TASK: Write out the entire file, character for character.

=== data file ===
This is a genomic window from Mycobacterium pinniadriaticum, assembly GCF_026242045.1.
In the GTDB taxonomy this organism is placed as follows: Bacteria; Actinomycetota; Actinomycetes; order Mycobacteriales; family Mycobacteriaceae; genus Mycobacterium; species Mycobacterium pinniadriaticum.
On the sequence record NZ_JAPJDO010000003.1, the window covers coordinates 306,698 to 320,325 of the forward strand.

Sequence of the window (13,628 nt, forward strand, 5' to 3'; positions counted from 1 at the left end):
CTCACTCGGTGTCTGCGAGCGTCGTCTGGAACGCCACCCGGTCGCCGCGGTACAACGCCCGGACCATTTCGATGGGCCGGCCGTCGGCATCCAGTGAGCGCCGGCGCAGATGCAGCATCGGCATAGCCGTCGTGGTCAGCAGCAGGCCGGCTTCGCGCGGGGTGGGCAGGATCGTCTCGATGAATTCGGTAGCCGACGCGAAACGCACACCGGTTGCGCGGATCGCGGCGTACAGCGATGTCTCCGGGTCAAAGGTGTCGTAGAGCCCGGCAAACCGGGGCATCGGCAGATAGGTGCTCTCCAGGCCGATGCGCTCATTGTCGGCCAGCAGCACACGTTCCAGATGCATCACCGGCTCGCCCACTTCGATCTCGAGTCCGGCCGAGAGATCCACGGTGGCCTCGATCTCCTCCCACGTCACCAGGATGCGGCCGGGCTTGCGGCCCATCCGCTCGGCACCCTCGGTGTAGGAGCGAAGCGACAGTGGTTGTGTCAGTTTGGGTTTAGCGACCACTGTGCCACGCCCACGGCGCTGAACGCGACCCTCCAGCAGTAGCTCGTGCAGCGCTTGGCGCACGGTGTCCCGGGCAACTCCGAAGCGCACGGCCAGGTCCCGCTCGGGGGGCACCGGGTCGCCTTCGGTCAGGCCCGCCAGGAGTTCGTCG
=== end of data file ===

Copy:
This is a genomic window from Mycobacterium pinniadriaticum, assembly GCF_026242045.1.
In the GTDB taxonomy this organism is placed as follows: Bacteria; Actinomycetota; Actinomycetes; order Mycobacteriales; family Mycobacteriaceae; genus Mycobacterium; species Mycobacterium pinniadriaticum.
On the sequence record NZ_JAPJDO010000003.1, the window covers coordinates 306,698 to 320,325 of the forward strand.

Sequence of the window (13,628 nt, forward strand, 5' to 3'; positions counted from 1 at the left end):
CTCACTCGGTGTCTGCGAGCGTCGTCTGGAACGCCACCCGGTCGCCGCGGTACAACGCCCGGACCATTTCGATGGGCCGGCCGTCGGCATCCAGTGAGCGCCGGCGCAGATGCAGCATCGGCATAGCCGTCGTGGTCAGCAGCAGGCCGGCTTCGCGCGGGGTGGGCAGGATCGTCTCGATGAATTCGGTAGCCGACGCGAAACGCACACCGGTTGCGCGGATCGCGGCGTACAGCGATGTCTCCGGGTCAAAGGTGTCGTAGAGCCCGGCAAACCGGGGCATCGGCAGATAGGTGCTCTCCAGGCCGATGCGCTCATTGTCGGCCAGCAGCACACGTTCCAGATGCATCACCGGCTCGCCCACTTCGATCTCGAGTCCGGCCGAGAGATCCACGGTGGCCTCGATCTCCTCCCACGTCACCAGGATGCGGCCGGGCTTGCGGCCCATCCGCTCGGCACCCTCGGTGTAGGAGCGAAGCGACAGTGGTTGTGTCAGTTTGGGTTTAGCGACCACTGTGCCACGCCCACGGCGCTGAACGCGACCCTCCAGCAGTAGCTCGTGCAGCGCTTGGCGCACGGTGTCCCGGGCAACTCCGAAGCGCACGGCCAGGTCCCGCTCGGGGGGCACCGGGTCGCCTTCGGTCAGGCCCGCCAGGAGTTCGTCG